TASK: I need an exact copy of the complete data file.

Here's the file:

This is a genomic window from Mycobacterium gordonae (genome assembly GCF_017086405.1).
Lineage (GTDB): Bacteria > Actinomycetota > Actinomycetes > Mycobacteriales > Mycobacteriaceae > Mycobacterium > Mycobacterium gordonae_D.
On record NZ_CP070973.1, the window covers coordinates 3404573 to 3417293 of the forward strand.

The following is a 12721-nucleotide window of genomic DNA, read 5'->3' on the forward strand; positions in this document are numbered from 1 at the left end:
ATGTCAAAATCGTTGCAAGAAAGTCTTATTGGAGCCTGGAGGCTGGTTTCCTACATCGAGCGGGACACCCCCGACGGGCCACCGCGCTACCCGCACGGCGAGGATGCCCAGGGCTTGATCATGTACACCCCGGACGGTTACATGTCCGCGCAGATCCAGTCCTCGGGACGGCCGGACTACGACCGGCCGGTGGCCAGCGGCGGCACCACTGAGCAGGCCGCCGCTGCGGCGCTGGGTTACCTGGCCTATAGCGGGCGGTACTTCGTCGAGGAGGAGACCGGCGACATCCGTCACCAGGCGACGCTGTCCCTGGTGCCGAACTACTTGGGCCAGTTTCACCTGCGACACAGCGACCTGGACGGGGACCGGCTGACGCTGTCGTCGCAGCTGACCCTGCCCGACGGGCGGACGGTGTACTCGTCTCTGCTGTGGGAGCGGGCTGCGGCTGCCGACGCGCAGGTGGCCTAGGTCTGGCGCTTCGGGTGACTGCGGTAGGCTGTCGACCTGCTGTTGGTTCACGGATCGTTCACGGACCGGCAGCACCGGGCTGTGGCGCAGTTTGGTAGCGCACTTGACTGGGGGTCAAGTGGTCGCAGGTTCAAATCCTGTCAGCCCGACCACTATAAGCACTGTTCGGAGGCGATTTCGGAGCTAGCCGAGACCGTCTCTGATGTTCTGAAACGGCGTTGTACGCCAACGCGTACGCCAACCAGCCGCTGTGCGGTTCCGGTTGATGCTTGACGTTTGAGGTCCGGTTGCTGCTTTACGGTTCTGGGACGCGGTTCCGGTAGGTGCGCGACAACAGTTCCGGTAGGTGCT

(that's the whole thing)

This is a genomic window from Mycobacterium gordonae (genome assembly GCF_017086405.1).
Lineage (GTDB): Bacteria > Actinomycetota > Actinomycetes > Mycobacteriales > Mycobacteriaceae > Mycobacterium > Mycobacterium gordonae_D.
On record NZ_CP070973.1, the window covers coordinates 3404573 to 3417293 of the forward strand.

The following is a 12721-nucleotide window of genomic DNA, read 5'->3' on the forward strand; positions in this document are numbered from 1 at the left end:
ATGTCAAAATCGTTGCAAGAAAGTCTTATTGGAGCCTGGAGGCTGGTTTCCTACATCGAGCGGGACACCCCCGACGGGCCACCGCGCTACCCGCACGGCGAGGATGCCCAGGGCTTGATCATGTACACCCCGGACGGTTACATGTCCGCGCAGATCCAGTCCTCGGGACGGCCGGACTACGACCGGCCGGTGGCCAGCGGCGGCACCACTGAGCAGGCCGCCGCTGCGGCGCTGGGTTACCTGGCCTATAGCGGGCGGTACTTCGTCGAGGAGGAGACCGGCGACATCCGTCACCAGGCGACGCTGTCCCTGGTGCCGAACTACTTGGGCCAGTTTCACCTGCGACACAGCGACCTGGACGGGGACCGGCTGACGCTGTCGTCGCAGCTGACCCTGCCCGACGGGCGGACGGTGTACTCGTCTCTGCTGTGGGAGCGGGCTGCGGCTGCCGACGCGCAGGTGGCCTAGGTCTGGCGCTTCGGGTGACTGCGGTAGGCTGTCGACCTGCTGTTGGTTCACGGATCGTTCACGGACCGGCAGCACCGGGCTGTGGCGCAGTTTGGTAGCGCACTTGACTGGGGGTCAAGTGGTCGCAGGTTCAAATCCTGTCAGCCCGACCACTATAAGCACTGTTCGGAGGCGATTTCGGAGCTAGCCGAGACCGTCTCTGATGTTCTGAAACGGCGTTGTACGCCAACGCGTACGCCAACCAGCCGCTGTGCGGTTCCGGTTGATGCTTGACGTTTGAGGTCCGGTTGCTGCTTTACGGTTCTGGGACGCGGTTCCGGTAGGTGCGCGACAACAGTTCCGGTAGGTGCT